How Arab News' new bureaus and digital editions are shaping the brand's news agenda 

Dubai is one of the bureaus that Arab News has opened during the publication's expansion.
Updated 20 April 2018
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How Arab News' new bureaus and digital editions are shaping the brand's news agenda 

  • The first Arab News bureaus to open outside of Saudi Arabia were in London, Southeast Asia and Dubai
  • Most regional stories have an international dimension and Arab News has expanded to reflect that

JEDDAH: “Arab” news, for better or for worse, is rarely solely confined to the region.

From the bloody conflict in Syria and the Israeli-Palestinian conflict, to the investment moves made by the wealth funds of Saudi Arabia and the UAE, most regional stories have an international dimension — and this newspaper has expanded its global footprint to reflect that. 

Before September 2016, Arab News had no global bureaus or correspondents, nor did it have a vision for growing its international audience. 

Since that date, we have been creating new bureaus and recruiting new contributors regionally and internationally, as part of our “more digital, more global” strategy. This aims at attracting non-Arabic speakers across the world who are seeking specialist information about Saudi Arabia and the Arab world.

It means we can cover how the latest policy decision in Washington, a military move by Moscow, or a massive business investment from Beijing may impact the Arab world.

Just as decisions made on the global stage reverberate in the Middle East and North Africa, countries in the Arab world, notably Saudi Arabia, have ever closer ties with Western powers. Witness the ongoing visit by Saudi Crown Prince Mohammed bin Salman to the US.

The first Arab News bureaus to open outside of our headquarters in Saudi Arabia were in London, Southeast Asia and Dubai.

Award-winning journalist Baker Atyani leads the Southeast Asia bureau, with contributors in Islamabad, New Delhi, Kabul, Manila and Jakarta. Major stories from that bureau include an interview with Pakistan’s Prime Minister Shahid Khaqan Abbasi.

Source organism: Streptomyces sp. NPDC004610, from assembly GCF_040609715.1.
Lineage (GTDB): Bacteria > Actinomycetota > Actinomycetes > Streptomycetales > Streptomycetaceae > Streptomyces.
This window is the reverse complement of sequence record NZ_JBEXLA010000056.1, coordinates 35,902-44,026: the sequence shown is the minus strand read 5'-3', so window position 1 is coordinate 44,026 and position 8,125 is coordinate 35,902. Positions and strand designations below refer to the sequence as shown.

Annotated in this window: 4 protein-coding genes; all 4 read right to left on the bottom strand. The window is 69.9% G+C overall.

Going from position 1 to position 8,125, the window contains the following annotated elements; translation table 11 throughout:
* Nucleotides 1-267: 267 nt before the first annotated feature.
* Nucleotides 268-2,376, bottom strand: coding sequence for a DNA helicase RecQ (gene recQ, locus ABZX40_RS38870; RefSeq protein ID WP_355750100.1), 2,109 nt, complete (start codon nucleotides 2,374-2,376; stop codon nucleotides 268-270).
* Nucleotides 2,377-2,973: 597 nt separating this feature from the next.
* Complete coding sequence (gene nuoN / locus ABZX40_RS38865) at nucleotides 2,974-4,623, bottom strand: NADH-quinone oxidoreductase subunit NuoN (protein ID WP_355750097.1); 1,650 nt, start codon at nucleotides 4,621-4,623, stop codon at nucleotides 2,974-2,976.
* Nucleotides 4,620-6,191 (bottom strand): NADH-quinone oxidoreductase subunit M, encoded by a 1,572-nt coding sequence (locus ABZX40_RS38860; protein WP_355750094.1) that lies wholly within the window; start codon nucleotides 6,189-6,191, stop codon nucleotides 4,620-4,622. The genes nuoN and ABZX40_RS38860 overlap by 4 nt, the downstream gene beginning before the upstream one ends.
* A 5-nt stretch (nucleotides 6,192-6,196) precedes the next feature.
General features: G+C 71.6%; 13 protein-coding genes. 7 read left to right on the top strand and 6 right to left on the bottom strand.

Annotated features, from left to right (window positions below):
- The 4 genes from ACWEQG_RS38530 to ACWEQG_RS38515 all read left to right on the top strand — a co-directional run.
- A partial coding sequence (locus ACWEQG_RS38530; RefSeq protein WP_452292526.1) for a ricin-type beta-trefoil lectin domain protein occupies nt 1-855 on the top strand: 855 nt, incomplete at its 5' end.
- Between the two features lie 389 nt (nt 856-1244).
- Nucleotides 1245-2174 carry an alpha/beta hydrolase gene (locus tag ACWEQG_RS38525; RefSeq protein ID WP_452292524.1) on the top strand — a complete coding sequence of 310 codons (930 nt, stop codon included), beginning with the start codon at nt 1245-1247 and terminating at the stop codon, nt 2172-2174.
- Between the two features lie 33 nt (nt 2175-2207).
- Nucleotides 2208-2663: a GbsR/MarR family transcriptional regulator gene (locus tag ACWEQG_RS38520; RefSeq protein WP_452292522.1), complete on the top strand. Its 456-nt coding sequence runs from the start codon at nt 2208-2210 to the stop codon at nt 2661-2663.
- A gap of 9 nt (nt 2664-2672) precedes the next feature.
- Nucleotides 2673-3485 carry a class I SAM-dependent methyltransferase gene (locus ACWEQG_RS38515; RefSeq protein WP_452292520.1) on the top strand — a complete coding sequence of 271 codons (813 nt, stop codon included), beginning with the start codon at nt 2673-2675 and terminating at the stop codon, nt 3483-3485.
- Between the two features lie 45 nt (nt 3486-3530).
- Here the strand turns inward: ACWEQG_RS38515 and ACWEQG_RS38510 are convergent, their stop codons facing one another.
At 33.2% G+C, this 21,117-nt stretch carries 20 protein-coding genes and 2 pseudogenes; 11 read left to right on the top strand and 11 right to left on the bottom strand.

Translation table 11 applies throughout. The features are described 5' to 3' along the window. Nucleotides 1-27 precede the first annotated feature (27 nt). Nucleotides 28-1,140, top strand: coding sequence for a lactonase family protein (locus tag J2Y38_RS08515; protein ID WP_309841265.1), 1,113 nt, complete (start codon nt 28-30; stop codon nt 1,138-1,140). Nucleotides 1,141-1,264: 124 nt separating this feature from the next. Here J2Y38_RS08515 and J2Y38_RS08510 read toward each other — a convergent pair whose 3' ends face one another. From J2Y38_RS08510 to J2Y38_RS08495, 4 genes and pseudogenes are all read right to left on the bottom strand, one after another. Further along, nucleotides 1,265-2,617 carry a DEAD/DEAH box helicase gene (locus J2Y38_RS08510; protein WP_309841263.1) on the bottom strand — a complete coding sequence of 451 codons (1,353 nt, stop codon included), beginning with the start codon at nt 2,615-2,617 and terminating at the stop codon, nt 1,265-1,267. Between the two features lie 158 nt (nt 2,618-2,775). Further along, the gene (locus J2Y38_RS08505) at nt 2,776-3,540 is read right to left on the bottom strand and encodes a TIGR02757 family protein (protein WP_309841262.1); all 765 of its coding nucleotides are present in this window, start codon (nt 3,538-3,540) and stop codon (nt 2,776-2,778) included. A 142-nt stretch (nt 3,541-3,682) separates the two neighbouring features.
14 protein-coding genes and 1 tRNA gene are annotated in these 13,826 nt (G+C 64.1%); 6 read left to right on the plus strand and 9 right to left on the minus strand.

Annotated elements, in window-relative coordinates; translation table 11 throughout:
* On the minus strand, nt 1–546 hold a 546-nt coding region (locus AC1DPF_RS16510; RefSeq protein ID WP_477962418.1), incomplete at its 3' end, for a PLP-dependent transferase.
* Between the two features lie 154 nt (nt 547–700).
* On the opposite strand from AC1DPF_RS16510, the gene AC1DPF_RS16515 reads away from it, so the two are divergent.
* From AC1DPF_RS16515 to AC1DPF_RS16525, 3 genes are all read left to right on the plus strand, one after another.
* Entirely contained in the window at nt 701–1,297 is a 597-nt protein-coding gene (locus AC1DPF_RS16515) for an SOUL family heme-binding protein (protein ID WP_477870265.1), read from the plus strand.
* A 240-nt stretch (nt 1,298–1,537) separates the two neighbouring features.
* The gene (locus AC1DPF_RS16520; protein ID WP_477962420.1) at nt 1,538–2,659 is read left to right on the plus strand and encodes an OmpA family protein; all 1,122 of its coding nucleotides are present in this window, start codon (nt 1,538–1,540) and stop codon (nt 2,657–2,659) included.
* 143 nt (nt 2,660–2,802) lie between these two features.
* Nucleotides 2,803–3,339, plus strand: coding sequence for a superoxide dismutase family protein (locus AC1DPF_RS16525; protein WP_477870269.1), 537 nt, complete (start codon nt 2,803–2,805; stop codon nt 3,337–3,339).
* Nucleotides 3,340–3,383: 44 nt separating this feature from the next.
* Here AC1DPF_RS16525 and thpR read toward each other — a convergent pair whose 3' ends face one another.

Our global operations are complemented by the Dubai bureau, headed by Ross Anderson and the London bureau, run by Ben Flanagan. 

On top of this, Arab News also has foreign contributors across the globe, reporting to Jonathan Lessware, the newspaper’s foreign editor.

Of course, the Middle East remains a key area of interest to our editors and readers. Regional contributors include Daoud Kuttab in Amman, Hazem Balousha in Gaza City, Najia Houssari in Beirut, Suadad Al-Salhy in Baghdad and Menekse Tokyay in Ankara.

As global interest in the Arab world grows, so does our network of contributors and readership. We are connecting the world. 


Six charged over 2015 murder of Bangladesh blogger

Updated 18 February 2019
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Six charged over 2015 murder of Bangladesh blogger

  • Avijit Roy, a Bangladesh-born US national, was hacked to death outside Dhaka University
  • He was known in Bangladesh for his Mukto-Mona (Free-mind) blog

DHAKA: Six people have been charged with the gruesome murder four years ago of a controversial atheist blogger, Bangladesh police said Monday.
Avijit Roy, a Bangladesh-born US national, was hacked to death on a busy road outside Dhaka University in February 2015. His wife was critically injured in the attack.
Police investigators said 11 of the 12 militants from the outlawed Ansar Al-Islam group implicated in the murder took part in the street killing.
“Six people have been charged over the murder of Avijit Roy. Of the six, two are on the run,” Dhaka police spokesman Masudur Rahman said.
A sacked army major who masterminded the attack was one of those still on the loose, Rahman said, adding police could not identify the other five involved.
One suspect was killed by police in a crackdown that followed the murder.
Roy, who migrated to the United States two decades ago, was known in Bangladesh for his Mukto-Mona (Free-mind) blog, where he railed against all forms of organized religion.
One of his books, “The Virus of Faith,” became a controversial bestseller in Bangladesh, which is officially secular even though 90 percent of the population is Muslim.
Ansar Al-Islam has been accused of the 2013-14 murders of atheist and secular bloggers and gay activists that prompted many to flee the country.
The government launched a crackdown on Ansar and other radical groups after an attack on a Dhaka cafe in July 2016 left 18 foreigners dead.
Nearly 100 extremists have since been killed by police while hundreds have been arrested.